Britain experienced a sharp slowdown at the start of the year as growth slipped to a worse-than-expected 0.3%, official figures showed today.
The pace of gross domestic product (GDP) growth in the first quarter was half the 0.6% rate seen in the final quarter of 2014, a pre-election setback for Coalition parties.
It was the weakest quarterly growth since the end of 2012. The data comes just nine days before the General Election as politicians vie to demonstrate their competence in running the economy.
Here, we take a look at what this means.
Does this mean the recovery is over?
No. Gross domestic product (GDP) grew by 0.6% at the end of 2014 and the economy's expansion continued for the first three months of this year, though at a slower pace.
What might have gone wrong?
The fall in oil prices has taken its toll on North Sea oil production as industrial output has struggled. Construction has shrunk and goods exports have fallen. Retail sales have also struggled while the dominant services sector had a poor January.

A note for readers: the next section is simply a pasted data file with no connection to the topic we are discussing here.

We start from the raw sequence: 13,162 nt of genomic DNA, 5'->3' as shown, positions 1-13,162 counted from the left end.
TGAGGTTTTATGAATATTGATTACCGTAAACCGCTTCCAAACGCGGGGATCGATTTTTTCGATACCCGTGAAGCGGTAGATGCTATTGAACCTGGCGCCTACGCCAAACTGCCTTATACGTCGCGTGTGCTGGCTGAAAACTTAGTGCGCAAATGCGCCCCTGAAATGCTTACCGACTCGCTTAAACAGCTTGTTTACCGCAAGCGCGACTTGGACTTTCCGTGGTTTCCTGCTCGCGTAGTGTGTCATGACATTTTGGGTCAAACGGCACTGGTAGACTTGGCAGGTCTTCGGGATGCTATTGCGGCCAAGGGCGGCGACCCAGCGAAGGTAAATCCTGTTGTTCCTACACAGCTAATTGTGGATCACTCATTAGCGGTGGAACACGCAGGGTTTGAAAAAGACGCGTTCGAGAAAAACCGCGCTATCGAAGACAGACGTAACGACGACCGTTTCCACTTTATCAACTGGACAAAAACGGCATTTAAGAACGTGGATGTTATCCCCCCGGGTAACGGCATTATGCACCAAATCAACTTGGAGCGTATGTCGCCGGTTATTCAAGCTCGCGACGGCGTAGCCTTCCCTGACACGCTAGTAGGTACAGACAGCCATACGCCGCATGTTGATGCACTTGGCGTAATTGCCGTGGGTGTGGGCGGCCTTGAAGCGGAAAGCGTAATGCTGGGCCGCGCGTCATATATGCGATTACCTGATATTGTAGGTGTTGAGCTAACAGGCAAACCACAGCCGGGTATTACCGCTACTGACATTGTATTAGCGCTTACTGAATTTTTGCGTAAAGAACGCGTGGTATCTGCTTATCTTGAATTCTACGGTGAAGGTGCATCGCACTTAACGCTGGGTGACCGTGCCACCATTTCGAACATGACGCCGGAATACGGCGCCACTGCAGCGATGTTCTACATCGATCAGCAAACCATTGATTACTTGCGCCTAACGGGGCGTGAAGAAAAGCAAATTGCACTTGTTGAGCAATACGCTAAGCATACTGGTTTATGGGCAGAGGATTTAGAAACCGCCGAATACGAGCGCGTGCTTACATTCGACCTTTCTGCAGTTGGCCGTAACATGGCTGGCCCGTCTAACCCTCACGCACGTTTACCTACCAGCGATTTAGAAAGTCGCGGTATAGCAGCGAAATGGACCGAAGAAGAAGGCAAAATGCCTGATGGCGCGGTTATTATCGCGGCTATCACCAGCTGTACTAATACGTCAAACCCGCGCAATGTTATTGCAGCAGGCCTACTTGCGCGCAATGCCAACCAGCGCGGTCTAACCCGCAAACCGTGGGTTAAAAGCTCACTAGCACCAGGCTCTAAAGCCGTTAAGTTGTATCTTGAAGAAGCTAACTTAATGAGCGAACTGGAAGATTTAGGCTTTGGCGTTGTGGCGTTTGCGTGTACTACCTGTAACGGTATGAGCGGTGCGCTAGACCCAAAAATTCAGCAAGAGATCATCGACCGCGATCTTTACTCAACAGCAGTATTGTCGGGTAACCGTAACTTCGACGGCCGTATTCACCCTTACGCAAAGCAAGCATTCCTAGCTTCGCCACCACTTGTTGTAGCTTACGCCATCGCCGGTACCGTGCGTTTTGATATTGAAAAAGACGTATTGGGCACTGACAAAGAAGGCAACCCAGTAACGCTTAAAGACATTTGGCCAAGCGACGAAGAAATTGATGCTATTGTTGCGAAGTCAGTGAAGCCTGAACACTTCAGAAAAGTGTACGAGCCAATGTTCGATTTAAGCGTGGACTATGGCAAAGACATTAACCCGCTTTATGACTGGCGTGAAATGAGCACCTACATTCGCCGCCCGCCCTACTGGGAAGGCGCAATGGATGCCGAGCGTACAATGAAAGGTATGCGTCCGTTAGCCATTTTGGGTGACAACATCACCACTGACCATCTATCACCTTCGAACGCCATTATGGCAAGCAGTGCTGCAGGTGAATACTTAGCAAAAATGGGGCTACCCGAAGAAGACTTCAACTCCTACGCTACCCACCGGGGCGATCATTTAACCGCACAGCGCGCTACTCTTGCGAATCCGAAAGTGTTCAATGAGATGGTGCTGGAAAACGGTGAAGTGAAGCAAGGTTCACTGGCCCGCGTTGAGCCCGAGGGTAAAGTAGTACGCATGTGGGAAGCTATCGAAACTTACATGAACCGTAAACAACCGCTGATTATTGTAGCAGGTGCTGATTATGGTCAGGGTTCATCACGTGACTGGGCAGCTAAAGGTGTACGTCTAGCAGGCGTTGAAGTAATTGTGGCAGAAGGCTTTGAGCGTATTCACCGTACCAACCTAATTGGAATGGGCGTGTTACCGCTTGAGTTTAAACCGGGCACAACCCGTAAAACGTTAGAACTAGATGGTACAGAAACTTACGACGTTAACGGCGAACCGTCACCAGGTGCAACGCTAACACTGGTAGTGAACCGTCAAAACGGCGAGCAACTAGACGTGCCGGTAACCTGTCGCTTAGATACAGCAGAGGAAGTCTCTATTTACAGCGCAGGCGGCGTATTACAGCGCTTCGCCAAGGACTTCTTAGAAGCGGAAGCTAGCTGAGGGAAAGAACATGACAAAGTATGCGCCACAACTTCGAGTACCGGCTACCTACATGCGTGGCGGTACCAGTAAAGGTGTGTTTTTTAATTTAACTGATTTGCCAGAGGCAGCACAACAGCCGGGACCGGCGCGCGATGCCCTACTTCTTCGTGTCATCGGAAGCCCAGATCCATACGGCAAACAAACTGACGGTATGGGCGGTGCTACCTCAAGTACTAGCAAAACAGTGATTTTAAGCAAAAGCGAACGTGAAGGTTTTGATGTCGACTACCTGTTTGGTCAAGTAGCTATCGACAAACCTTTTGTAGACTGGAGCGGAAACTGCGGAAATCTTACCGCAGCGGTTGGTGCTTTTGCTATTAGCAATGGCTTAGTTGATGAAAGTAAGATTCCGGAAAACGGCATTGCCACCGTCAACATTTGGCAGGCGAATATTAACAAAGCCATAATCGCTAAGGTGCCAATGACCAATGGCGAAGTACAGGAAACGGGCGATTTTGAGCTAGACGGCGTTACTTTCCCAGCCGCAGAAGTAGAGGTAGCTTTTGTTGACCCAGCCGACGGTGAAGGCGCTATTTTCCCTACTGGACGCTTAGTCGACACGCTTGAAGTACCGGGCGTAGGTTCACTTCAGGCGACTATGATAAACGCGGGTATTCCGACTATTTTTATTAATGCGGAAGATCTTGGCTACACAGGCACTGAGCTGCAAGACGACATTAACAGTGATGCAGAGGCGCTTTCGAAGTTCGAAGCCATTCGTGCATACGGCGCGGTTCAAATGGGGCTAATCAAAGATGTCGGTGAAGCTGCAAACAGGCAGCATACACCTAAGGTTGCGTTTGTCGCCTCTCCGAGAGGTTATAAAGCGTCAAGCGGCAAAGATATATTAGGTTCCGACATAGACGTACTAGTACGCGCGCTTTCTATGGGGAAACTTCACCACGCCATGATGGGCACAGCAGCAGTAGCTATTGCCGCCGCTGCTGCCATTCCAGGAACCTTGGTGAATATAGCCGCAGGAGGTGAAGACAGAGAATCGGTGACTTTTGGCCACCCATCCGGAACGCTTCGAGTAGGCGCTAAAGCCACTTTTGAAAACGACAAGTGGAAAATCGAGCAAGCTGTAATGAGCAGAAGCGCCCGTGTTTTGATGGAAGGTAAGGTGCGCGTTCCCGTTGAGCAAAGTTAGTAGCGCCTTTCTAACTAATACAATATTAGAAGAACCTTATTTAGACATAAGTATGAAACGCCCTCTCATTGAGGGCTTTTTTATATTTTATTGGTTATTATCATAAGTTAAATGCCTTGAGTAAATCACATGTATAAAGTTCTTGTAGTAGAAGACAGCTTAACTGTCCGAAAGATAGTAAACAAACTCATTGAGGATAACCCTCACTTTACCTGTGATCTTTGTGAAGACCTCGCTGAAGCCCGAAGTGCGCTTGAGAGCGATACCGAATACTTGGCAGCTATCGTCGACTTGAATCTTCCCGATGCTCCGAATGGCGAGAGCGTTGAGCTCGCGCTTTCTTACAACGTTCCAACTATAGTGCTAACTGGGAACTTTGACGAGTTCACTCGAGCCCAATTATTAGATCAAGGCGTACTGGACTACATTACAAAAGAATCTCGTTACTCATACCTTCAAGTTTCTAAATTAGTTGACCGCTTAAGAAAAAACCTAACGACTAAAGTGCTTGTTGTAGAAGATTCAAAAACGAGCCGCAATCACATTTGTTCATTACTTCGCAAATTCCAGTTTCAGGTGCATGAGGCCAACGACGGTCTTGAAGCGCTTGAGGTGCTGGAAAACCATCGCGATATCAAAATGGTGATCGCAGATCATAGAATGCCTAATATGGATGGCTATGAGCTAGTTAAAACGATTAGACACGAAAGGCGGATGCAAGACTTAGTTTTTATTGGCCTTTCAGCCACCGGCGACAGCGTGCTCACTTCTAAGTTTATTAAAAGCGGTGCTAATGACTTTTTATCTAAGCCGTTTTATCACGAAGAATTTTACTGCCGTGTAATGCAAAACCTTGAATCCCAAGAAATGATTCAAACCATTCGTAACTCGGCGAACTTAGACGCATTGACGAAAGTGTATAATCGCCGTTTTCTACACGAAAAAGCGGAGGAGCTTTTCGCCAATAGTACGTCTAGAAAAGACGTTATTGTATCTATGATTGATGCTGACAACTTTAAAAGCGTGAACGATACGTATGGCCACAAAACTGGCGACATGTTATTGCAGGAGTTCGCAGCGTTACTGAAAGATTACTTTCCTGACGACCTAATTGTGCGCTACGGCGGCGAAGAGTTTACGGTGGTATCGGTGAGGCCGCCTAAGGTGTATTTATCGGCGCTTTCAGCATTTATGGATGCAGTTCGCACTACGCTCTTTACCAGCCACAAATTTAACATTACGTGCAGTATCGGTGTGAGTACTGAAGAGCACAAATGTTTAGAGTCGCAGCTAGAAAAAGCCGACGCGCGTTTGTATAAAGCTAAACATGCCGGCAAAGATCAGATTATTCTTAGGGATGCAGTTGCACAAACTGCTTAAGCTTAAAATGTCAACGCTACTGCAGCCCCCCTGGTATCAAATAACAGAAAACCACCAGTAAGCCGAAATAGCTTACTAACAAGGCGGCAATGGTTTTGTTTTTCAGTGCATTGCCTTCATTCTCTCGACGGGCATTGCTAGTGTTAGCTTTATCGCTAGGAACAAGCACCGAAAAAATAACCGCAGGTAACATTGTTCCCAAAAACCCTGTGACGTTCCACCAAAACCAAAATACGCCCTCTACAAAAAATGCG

Will things get worse or better?
A number of economists expect the pace of GDP growth to pick up again later this year as low inflation feeds through to higher consumer spending. But there are also warnings about the effect of any prolonged uncertainty following the election.
What will the figures mean for the election?
Politicians from all sides will likely seize on them, with the Coalition parties put on the back foot by signs that the recovery is weakening. But the Tories claim a Labour win would spell economic chaos.
Will a slowdown have any effect on interest rates?
Weaker growth is likely to cement expectations that rates, which have been on hold for six years at 0.5%, will not rise until next year for fear that a hike could choke off the recovery.
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